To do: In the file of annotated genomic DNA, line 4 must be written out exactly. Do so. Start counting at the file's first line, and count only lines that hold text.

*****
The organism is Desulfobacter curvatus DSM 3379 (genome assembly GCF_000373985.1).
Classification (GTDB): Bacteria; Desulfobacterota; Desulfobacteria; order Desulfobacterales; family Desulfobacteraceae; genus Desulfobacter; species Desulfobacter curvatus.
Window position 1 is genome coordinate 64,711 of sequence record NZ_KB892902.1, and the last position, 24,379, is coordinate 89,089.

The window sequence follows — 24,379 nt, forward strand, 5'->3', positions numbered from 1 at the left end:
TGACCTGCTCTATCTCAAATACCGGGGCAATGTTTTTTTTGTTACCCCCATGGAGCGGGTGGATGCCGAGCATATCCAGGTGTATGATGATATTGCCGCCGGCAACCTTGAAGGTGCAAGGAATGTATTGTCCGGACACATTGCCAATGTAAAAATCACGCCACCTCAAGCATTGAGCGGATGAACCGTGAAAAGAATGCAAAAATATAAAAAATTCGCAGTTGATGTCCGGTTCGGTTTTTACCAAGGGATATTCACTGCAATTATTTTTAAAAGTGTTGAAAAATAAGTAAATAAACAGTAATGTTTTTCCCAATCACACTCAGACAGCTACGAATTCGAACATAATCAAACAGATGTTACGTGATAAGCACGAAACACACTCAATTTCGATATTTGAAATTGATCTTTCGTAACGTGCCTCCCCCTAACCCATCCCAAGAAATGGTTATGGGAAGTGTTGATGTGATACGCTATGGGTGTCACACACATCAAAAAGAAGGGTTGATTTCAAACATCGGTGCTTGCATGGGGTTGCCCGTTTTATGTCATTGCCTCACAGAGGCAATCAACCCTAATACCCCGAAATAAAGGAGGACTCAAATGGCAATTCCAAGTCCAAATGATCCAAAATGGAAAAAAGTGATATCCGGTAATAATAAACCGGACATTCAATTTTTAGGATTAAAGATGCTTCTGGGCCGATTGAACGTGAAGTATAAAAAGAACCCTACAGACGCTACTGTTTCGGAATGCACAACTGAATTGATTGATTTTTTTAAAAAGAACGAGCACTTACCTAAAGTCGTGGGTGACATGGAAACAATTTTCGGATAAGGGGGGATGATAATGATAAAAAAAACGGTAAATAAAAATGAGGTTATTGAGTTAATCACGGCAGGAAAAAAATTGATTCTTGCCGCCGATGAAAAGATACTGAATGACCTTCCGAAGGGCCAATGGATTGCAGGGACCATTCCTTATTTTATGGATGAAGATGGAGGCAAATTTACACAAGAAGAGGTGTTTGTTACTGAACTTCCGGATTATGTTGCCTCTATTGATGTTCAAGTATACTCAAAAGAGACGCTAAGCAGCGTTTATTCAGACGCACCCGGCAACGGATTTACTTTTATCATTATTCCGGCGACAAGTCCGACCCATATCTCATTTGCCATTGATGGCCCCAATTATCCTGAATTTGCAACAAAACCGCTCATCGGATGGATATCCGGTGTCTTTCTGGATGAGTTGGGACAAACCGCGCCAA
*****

The window sequence follows — 24,379 nt, forward strand, 5'->3', positions numbered from 1 at the left end: